YAKIMA, Wash. — Officials say there’s been significant progress on a key component of an ambitious Yakima Basin water plan: the acquisition by the state of a nearly 50,000-acre tract of privately owned timberland in the Teanaway River Drainage, east of Cle Elum.
Talks about the acquisition, which would protect the land from development, have progressed to a point where land appraisals are being prepared. Parties to the discussion include state agencies, a conservation group and the landowner, American Forest Land Co.
The forested property between Cle Elum and Blewett Pass is the largest of some 71,000 acres identified for watershed and habitat protection in the basin and a component of the broader plan — which include: expanded storage at Bumping Lake; a new reservoir at Wymer in the Yakima River Canyon; fish passage at basin dams; habitat improvements; operational changes; water marketing; and water conservation — with a total estimated price tag of $5 billion.
Federal funds will be sought for the bulk of the project cost, along with state and local funds.
Other areas identified for possible purchase are 10,000 acres in the headwaters of the Little Naches River, and 15,000 acres of shrub steppe habitat in the Yakima River Canyon that is owned by the Jack Eaton family.
Conservation groups like American Rivers, the Wilderness Society and others are supporting the overall plan and see the land acquisition as critical to improving water quality for fish and wildlife and protecting the watershed for downstream irrigation needs.
Derek Sandison, representing the state Department of Ecology, which is a co-sponsor of the plan along with the federal Bureau of Reclamation, said the Teanaway aquisition is “moving along faster than had been anticipated.”
The progress was noted Wednesday in Yakima as members of a broad-based work group reviewed progress on the overall project, known as the Yakima River Basin Integrated Resource Management Plan. Representatives of local, state and federal agencies, the Yakama Nation, irrigators and conservation groups drafted the plan more than two years.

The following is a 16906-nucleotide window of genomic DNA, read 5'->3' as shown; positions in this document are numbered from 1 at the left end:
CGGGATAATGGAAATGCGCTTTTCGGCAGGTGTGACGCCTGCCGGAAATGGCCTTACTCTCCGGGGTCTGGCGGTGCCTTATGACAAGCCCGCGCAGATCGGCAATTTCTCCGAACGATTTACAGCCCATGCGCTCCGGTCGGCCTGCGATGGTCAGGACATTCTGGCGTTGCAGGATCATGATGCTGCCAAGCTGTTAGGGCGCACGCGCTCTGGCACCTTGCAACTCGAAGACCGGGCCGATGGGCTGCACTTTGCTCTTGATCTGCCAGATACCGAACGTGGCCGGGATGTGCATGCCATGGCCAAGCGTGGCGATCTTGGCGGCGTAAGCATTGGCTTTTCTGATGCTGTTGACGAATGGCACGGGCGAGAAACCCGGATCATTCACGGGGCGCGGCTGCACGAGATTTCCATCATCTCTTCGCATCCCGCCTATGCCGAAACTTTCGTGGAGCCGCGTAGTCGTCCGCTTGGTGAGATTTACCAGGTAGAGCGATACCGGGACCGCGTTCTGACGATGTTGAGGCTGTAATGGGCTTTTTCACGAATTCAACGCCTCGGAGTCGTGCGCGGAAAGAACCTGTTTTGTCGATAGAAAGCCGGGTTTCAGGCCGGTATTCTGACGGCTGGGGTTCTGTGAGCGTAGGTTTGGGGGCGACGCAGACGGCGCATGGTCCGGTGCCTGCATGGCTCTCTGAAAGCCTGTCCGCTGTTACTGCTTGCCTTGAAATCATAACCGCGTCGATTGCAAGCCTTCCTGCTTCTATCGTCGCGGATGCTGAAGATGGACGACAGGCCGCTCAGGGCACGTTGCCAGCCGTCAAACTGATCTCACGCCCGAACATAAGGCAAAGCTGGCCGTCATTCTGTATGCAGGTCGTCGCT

Those involved in the acquisition talks, however, caution that there’s no timetable for completing the purchase and the state still needs authority and funding from the Legislature to make it a reality.
“We can’t make any final commitments. We are exploring arrangements that could be made,” Sandison said.
David Bowen of Ellensburg, president of the American Forest Land Co., said a review of appraisals, price negotiations and a discussion of different ways to finance a purchase still must be completed. But he added the landowner has chosen to focus on a sale rather than pursuing development. Public access for summer and winter recreation would be maintained under public ownership.
Jeff Tayer, who recently retired as state Department of Fish and Wildlife regional director and is now a consultant on the land acquisition element of the overall plan, called the Teanaway River a significant tributary for threatened steelhead and bull trout as well as salmon. The forest also has habitat for spotted owl and other wildlife species.
“We want to make sure the area has a future for fish, wildlife and recreation,” said Tayer.
A first step to find money for the acquisition and the other pieces of the integrated plan is expected in January. Sandison said a bill will be introduced to follow through on outgoing Gov. Chris Gregoire’s commitment to pursue state money for the plan. The proposed measure, now undergoing review by the state Office of Financial Management, would seek $20 million in the state capital budget as seed money to attract federal funds.
The $20 million would be in addition to more than $6 million already allocated to work on all of the plan’s seven major elements. Backers have devised a budget that proposes to spend $160 million over the next three years to move the plan forward.
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